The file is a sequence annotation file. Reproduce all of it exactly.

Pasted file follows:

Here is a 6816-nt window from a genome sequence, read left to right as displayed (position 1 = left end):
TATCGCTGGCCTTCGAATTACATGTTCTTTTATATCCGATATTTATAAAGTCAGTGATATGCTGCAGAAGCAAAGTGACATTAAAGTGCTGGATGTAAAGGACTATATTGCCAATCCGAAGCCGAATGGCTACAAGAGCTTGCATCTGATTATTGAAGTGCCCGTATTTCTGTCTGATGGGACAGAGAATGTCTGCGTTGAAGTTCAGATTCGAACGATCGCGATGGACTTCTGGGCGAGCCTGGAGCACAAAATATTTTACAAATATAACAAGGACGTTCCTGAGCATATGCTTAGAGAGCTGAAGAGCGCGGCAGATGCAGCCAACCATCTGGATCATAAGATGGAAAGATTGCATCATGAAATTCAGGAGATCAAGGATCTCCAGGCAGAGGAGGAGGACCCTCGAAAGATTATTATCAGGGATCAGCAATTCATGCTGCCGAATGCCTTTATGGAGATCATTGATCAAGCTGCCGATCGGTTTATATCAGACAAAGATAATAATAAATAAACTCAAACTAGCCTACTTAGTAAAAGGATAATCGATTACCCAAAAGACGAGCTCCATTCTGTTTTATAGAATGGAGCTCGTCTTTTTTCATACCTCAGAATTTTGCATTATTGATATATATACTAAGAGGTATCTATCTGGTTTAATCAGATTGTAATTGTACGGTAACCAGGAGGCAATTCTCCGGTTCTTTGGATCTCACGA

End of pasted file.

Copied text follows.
Here is a 6816-nt window from a genome sequence, read left to right as displayed (position 1 = left end):
TATCGCTGGCCTTCGAATTACATGTTCTTTTATATCCGATATTTATAAAGTCAGTGATATGCTGCAGAAGCAAAGTGACATTAAAGTGCTGGATGTAAAGGACTATATTGCCAATCCGAAGCCGAATGGCTACAAGAGCTTGCATCTGATTATTGAAGTGCCCGTATTTCTGTCTGATGGGACAGAGAATGTCTGCGTTGAAGTTCAGATTCGAACGATCGCGATGGACTTCTGGGCGAGCCTGGAGCACAAAATATTTTACAAATATAACAAGGACGTTCCTGAGCATATGCTTAGAGAGCTGAAGAGCGCGGCAGATGCAGCCAACCATCTGGATCATAAGATGGAAAGATTGCATCATGAAATTCAGGAGATCAAGGATCTCCAGGCAGAGGAGGAGGACCCTCGAAAGATTATTATCAGGGATCAGCAATTCATGCTGCCGAATGCCTTTATGGAGATCATTGATCAAGCTGCCGATCGGTTTATATCAGACAAAGATAATAATAAATAAACTCAAACTAGCCTACTTAGTAAAAGGATAATCGATTACCCAAAAGACGAGCTCCATTCTGTTTTATAGAATGGAGCTCGTCTTTTTTCATACCTCAGAATTTTGCATTATTGATATATATACTAAGAGGTATCTATCTGGTTTAATCAGATTGTAATTGTACGGTAACCAGGAGGCAATTCTCCGGTTCTTTGGATCTCACGA